Yesterday was a black day in Iceland when the Icelandic parliament narrowly voted in favour of a proposal allowing the government to apply for membership of the European Union. The vote was very close and the issue had been debated heavily for a number of days in the parliament. 33 MPs said yes, 28 said no, and two did not vote. A proposal from the opposition that the decision to apply would be a subject to a special referendum was rejected narrowly with 32 votes against 30. The government (backed by most of its MPs) opposed that proposal strongly which suggests it simply does not believe that the people are in favour of this step.
Five government MPs rejected the proposal, all from the junior coalition partner The Left Green Movement (Vinstrihreyfingin - grænt framboð) which is according to its policy strongly opposed to EU membership. Eight of the party's MPs voted in favour and one did not vote. Seven of these eight are nevertheless opposed to membership but voted in favour in order to secure a continued coalition government with the pro-EU Social Democratic Alliance (Samfylkingin). A number of them gave a short speech in the parliament before voting where they claimed their strong oppostion to EU membership while drawing up a very negative picture of the union.
The voting in the parliament:
The Social Democratic Alliance (social democrats): Yes 20, No 0, Abstain 0.
The Independence Party (conservatives/liberals): Yes 1, No 14, Abstain 1.
The Left Green Movement (socialists/greens): Yes 8, No 5, Abstain 1.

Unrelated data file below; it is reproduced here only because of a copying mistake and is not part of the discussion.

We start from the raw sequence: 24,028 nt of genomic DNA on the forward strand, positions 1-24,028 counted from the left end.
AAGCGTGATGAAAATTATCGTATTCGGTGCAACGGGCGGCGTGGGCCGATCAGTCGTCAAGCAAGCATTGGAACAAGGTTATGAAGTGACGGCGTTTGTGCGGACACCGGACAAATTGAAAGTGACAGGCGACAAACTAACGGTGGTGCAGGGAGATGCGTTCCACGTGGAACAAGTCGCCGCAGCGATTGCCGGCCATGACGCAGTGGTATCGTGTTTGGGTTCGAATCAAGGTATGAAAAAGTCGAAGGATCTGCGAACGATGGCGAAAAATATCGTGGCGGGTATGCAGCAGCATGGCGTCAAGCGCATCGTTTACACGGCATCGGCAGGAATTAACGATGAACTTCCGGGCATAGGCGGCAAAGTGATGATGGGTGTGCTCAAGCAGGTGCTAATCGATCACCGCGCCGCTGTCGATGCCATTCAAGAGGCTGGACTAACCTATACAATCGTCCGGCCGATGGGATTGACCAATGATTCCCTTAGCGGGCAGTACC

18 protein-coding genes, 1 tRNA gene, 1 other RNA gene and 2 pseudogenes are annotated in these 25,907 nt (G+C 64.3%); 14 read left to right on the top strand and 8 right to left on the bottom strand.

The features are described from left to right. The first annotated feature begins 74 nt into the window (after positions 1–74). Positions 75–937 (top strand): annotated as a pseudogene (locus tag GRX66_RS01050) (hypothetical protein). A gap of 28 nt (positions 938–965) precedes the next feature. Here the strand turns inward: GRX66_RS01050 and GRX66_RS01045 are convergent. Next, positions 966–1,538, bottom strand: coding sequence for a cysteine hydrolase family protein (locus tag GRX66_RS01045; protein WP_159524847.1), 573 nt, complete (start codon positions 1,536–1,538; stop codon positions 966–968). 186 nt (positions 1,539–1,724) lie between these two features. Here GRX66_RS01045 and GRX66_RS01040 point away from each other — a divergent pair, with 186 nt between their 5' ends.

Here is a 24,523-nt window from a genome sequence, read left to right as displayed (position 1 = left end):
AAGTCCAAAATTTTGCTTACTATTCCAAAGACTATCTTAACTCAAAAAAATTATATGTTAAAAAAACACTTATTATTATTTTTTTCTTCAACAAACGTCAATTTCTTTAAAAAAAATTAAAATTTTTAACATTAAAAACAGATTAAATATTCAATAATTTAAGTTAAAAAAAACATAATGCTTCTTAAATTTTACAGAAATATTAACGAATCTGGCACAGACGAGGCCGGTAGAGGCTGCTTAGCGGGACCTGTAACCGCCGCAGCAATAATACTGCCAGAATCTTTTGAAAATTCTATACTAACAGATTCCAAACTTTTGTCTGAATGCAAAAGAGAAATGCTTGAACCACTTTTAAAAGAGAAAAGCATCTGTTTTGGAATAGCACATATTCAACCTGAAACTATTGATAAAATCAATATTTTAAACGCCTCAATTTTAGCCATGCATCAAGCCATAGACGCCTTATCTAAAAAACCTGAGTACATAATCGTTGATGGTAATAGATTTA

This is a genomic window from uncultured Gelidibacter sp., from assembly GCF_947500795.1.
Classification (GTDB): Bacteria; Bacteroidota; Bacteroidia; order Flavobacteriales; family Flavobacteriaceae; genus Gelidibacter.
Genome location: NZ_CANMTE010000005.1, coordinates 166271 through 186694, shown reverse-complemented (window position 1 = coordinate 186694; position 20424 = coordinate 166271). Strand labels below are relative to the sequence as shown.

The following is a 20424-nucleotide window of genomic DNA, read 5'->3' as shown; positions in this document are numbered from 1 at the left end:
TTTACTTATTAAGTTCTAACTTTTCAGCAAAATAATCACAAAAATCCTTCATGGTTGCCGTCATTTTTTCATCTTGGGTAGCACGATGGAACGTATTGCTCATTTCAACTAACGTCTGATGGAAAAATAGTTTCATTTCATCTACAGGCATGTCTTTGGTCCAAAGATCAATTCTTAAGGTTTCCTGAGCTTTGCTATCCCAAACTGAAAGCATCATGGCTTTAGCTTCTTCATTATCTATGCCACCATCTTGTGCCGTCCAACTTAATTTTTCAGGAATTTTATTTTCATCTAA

The Progressive Party (centrists/agrarians): Yes 3, No 6, Abstain 0.
The Civilian Movement: Yes 1, No 3, Abstain 0.
Total: Yes 33, No 28, Abstain 2.
Much of the debate prior to the vote, both in the parliament and among the people, were about the fact that the Left Greent Movement was according to its policy strongly opposed to EU membership which meant that it did not have any permission from its voters to take part in applying for EU membership. Last general elections in Iceland took place on April 25 this year. Many associations within the party from various parts of the country prior to the vote protested the party leadership's support along with many of the party's ordinary members and voters. Political speculators in Iceland have been suggesting this could lead to some serious internal problems within the party.
The government had to count on the support from few MPs in the oppostion to get its proposal through. One of the government minister even said no, the minister for agriculture and fisheries, who comes from the Left Green Movement. In addition the leader of the Left Green Movement said yesterday to the Icelandic media that his party assumed every right to stop the accession talks at any time if it believes the EU is not meeting its demands. According to the government's proposal the Left Green Movement has also assumed the right to oppose a possible final accession treaty. Whether or not the party will actually do either this is yet another token of how half-heartedly it is on the issue to say the very least. This all simply means the government is very broken on this issue.
The government has already as of this morning formally announced the application to both the Swedish EU Presidency and the European Commission. The formal application is expected to be put forward at the meeting of EU foreign ministers on July 27. Accession talks are expected to begin in February 2010 given the application will be accepted and a possible date of accession according to the government is January 1, 2013 which means a referendum could take place in 2012. However, this whole process could take place sooner depending on the speed and progress of the accession talks.
The last opinion poll in Iceland by Gallup showed a 50/50 situation regarding the question whether people wanted to join the EU or not.
Hjörtur J. Guðmundsson